I would say the use of U.S. Military in Homeland Defense falls well within this.

    I’ll be happy to address any thoughts that arise.

    #57501
    Profile photo of zeerf
    zeerf
    Participant

    Thank you for posting Joe, this helped me better understand overall.

    #57502
    Profile photo of WTL
    veritas556
    Participant

    A better solution is National Guard. The president can nationalize them under Article II, Section 2. This is likely the least controversial but would no doubt be challenged in federal court like everything else Trump does.The real crisis would be how the president would respond to a California Federal judge granting an injunction against any of his manned border solutions. You can see this coming from a mile away.

    #57506
    Profile photo of Joe (G.W.N.S.)
    Joe (G.W.N.S.)
    Moderator

    A better solution is National Guard.

    The use of the Army National Guard and Air National Guard doesn’t change anything, once under the control of the Commander in Chief. Guard or Active is subject to the same rules.

    The real crisis would be how the president would respond to a California Federal judge granting an injunction against any of his manned border solutions.

    The historical legal precedents regarding the the role of the Commander in Chief and his authority is quite extensive.

    I would lean towards the deployment with little actual prior notice or with cover of exercises, one day nothing, the next the Military is there. Then simply refuse to pull troops until fully litigated to Supreme Court based on above mentioned precedents and necessary homeland defense.

    There is no debate that this is within the Commander in Chiefs authority.

    Political Judges can muddy the facts with fake rulings to create doubt and one day will be ignored.

    That will be the real crisis when these judges have lost so much credibility they begin to be ignored.

    #57510
    Profile photo of Dark Knight Scott
    Scott G
    Participant

    I would think that the precedence of the National Guard having been deployed for this mission in the past would be on the President’s side. One could ask, if there was no objection then, why is there objection now? Because “Impeach 45”? Not sure that would stand.
    If they are going to be used as previously, I don’t think they are going to be trigger pullers, mostly providing additional support to CBP.

    Northern VA Area

    CRCD #1 Alumnus

    #57512
    Profile photo of Joe (G.W.N.S.)
    Joe (G.W.N.S.)
    Moderator

    If they are going to be used as previously…

    From my perspective if they use as before, they should just forget it. Expensive show with little return for money spent.

    It certainly doesn’t need to be a combat deployment, but mission should be to secure border from all unauthorized access. Physically prevent crossings except at designated ports of entry. Escalate as forced to. Drug cartel fires, then they are eliminated. Unarmed illegal entry attempt physically restrain and escort back to border after taken biometric data. Anyone caught and returned is barred from all future entry into U.S.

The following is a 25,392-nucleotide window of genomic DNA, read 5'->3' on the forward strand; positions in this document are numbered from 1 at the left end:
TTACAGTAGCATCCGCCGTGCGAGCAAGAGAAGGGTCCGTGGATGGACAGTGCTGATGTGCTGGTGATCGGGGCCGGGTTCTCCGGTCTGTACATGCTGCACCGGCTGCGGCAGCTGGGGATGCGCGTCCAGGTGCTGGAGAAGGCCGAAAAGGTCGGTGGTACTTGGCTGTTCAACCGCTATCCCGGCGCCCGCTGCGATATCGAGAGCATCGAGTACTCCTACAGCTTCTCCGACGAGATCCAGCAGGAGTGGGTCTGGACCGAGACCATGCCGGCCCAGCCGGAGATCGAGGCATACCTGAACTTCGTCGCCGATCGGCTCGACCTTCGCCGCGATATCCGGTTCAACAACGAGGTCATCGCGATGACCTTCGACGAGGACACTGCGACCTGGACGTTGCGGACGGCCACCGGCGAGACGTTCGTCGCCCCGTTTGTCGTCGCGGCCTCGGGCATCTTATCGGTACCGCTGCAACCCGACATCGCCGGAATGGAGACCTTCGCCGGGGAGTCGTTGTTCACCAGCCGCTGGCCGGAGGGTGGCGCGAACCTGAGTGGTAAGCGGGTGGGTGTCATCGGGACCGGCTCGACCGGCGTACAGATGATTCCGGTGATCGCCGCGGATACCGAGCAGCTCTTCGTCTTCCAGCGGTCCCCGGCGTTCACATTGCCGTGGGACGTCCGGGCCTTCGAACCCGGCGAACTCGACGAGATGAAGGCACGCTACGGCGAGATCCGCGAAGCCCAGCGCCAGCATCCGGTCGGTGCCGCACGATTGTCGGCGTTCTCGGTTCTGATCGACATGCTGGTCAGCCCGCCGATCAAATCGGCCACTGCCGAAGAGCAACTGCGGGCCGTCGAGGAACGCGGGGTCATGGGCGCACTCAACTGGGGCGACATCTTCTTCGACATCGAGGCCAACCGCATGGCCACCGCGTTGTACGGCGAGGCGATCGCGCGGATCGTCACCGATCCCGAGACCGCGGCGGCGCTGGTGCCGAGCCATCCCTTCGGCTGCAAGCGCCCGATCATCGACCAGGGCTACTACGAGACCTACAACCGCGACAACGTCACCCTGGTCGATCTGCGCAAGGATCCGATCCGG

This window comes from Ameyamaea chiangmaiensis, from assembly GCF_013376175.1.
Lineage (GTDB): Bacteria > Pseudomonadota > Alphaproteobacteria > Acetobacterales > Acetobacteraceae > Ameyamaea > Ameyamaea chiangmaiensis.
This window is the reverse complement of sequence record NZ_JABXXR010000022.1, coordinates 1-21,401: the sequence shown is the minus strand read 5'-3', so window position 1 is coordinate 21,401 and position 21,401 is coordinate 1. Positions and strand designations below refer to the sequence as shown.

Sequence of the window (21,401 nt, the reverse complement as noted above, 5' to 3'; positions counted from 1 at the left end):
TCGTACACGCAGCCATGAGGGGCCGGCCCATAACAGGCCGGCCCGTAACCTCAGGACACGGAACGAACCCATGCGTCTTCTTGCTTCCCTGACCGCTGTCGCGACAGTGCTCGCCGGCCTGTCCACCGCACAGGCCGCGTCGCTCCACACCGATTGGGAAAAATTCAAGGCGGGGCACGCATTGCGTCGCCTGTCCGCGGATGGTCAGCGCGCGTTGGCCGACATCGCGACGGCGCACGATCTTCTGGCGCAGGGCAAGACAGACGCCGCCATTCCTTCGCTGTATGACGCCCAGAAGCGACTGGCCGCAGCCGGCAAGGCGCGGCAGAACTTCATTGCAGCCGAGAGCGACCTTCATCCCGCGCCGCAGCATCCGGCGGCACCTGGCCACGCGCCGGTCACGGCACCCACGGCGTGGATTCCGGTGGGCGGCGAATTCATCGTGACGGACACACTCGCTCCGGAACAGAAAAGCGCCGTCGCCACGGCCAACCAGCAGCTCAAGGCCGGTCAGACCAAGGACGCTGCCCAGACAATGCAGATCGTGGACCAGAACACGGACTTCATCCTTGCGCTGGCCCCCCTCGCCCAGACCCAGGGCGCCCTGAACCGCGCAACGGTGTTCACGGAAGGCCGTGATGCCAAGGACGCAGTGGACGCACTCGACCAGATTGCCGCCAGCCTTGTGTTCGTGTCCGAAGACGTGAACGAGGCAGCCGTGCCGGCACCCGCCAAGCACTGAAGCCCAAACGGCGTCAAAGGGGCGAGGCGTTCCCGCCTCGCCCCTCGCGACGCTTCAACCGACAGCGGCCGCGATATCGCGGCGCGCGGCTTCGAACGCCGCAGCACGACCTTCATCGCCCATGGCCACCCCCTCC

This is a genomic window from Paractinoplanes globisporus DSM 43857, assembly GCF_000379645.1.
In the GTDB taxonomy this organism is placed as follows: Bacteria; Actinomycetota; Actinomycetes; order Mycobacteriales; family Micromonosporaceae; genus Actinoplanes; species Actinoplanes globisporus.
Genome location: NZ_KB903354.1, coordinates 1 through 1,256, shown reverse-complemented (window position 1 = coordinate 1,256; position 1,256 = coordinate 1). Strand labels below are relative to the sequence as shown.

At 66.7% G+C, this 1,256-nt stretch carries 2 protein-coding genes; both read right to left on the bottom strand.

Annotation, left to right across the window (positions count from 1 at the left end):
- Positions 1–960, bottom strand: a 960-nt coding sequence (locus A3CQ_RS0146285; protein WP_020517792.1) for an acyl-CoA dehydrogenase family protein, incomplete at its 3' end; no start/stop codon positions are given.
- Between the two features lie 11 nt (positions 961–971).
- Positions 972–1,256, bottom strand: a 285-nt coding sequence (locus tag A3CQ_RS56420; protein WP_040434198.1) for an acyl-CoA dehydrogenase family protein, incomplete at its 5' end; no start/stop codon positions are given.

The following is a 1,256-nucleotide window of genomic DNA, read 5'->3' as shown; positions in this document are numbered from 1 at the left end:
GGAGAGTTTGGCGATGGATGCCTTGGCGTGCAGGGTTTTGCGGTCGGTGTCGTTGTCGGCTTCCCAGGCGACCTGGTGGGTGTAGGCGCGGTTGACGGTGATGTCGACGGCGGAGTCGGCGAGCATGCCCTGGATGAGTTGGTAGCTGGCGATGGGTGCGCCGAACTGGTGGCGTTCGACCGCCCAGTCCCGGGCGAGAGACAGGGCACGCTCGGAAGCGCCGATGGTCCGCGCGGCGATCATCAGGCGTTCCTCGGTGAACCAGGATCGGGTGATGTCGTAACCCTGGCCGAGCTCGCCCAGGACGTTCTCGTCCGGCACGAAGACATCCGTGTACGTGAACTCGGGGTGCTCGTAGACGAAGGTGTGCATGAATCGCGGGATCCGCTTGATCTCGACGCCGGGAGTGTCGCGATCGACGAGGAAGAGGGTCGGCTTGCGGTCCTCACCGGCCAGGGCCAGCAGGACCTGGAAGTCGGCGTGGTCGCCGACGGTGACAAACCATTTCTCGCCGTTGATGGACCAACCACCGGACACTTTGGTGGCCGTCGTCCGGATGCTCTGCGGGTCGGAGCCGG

Will this happen?

    Unfortunately I doubt it, but is completely doable and within the role of U.S. Military in Homeland Defense.

    #57529
    Profile photo of Dark Knight Scott
    Scott G
    Participant

    If they are going to be used as previously…

    From my perspective if they use as before, they should just forget it. Expensive show with little return for money spent.

    It certainly doesn’t need to be a combat deployment, but mission should be to secure border from all unauthorized access. Physically prevent crossings except at designated ports of entry. Escalate as forced to. Drug cartel fires, then they are eliminated. Unarmed illegal entry attempt physically restrain and escort back to border after taken biometric data. Anyone caught and returned is barred from all future entry into U.S.

    Will this happen?

    Unfortunately I doubt it, but is completely doable and within the role of U.S. Military in Homeland Defense.

    I totally agree with what the “should” or “could” be doing. Heck, line them up at a 5 meter interval and stop everyone/everything coming across. I think this deployment is a show by Trump, to try to convince the left that it would be better to have the “wall” than to have the military on the border. Just my humble yet often ignored opinion.

    Northern VA Area

    CRCD #1 Alumnus

    #57533
    Profile photo of R Young
    R Young
    Participant

    Part of the Exclusions and Limitations section of Posse Comitatus is:

    Enforcement of federal law at the discretion of the President of the United States, such as with the 101st Airborne Division by President Dwight D. Eisenhower to integrate Little Rock Central High School in 1957.

    Rich

Viewing 8 posts - 1 through 8 (of 8 total)

You must be logged in to reply to this topic.